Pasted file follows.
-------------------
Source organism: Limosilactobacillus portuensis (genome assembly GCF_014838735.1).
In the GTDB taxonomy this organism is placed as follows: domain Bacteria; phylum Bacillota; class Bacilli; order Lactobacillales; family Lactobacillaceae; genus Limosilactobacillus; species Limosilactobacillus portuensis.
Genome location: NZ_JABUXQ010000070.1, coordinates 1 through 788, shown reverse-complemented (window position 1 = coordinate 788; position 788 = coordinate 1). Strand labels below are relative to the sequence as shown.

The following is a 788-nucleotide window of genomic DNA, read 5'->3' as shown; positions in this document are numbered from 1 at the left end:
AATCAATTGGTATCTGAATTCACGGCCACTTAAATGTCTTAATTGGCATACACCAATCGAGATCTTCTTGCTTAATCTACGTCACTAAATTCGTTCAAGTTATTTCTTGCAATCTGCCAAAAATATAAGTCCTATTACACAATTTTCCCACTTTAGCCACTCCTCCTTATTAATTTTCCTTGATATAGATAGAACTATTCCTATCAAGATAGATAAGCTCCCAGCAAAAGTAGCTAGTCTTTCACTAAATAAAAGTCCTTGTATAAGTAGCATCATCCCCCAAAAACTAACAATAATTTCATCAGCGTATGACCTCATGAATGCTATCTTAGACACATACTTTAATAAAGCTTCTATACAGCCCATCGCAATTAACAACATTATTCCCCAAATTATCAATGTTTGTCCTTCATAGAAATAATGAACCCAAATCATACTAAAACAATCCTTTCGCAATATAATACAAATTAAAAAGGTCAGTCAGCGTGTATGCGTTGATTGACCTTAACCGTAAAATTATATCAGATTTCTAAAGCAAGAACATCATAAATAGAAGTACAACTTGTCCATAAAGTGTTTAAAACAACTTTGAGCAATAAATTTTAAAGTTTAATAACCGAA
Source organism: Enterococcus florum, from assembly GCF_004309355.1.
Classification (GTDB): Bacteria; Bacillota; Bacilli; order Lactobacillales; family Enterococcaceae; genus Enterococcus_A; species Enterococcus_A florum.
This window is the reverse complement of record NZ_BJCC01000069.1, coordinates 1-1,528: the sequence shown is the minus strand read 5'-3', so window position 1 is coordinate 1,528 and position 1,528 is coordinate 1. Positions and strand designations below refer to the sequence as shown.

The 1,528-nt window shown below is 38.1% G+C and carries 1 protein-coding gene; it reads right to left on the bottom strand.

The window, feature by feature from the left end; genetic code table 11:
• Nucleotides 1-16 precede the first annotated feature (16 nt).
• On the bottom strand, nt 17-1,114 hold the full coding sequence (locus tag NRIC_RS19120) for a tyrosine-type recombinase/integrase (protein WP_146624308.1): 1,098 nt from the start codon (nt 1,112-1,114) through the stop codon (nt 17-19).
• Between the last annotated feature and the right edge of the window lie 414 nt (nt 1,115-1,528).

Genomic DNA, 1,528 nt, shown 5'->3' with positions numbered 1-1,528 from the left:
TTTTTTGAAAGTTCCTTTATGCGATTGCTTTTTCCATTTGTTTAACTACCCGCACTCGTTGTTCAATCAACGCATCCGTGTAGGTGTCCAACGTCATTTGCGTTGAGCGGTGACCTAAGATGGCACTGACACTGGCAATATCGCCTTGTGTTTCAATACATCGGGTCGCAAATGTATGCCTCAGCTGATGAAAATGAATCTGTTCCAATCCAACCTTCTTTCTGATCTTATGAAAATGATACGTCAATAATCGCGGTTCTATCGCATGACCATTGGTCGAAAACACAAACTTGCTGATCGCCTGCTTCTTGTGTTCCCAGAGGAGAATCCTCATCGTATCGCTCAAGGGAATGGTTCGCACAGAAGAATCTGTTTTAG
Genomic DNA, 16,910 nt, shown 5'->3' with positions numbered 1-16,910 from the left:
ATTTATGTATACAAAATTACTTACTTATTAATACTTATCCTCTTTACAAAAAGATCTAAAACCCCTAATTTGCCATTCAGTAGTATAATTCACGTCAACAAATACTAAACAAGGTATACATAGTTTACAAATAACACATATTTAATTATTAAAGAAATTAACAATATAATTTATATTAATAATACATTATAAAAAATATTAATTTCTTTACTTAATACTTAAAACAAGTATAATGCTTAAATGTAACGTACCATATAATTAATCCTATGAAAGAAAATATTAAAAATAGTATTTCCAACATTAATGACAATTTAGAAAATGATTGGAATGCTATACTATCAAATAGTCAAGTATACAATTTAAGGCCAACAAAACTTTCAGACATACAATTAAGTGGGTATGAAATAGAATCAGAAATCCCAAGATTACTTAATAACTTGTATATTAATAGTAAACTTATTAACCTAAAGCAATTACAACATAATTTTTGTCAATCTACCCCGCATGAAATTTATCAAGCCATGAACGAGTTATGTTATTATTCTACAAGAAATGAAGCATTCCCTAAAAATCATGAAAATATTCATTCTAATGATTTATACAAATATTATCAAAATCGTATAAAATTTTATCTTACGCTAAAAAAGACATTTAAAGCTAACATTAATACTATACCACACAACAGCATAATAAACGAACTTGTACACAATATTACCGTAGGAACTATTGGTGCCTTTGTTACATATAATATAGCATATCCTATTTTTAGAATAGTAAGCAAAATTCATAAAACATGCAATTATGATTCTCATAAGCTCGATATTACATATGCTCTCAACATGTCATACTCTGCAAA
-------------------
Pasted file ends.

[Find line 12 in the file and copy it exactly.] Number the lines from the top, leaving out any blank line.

• On the bottom strand, nt 17-1,114 hold the full coding sequence (locus tag NRIC_RS19120) for a tyrosine-type recombinase/integrase (protein WP_146624308.1): 1,098 nt from the start codon (nt 1,112-1,114) through the stop codon (nt 17-19).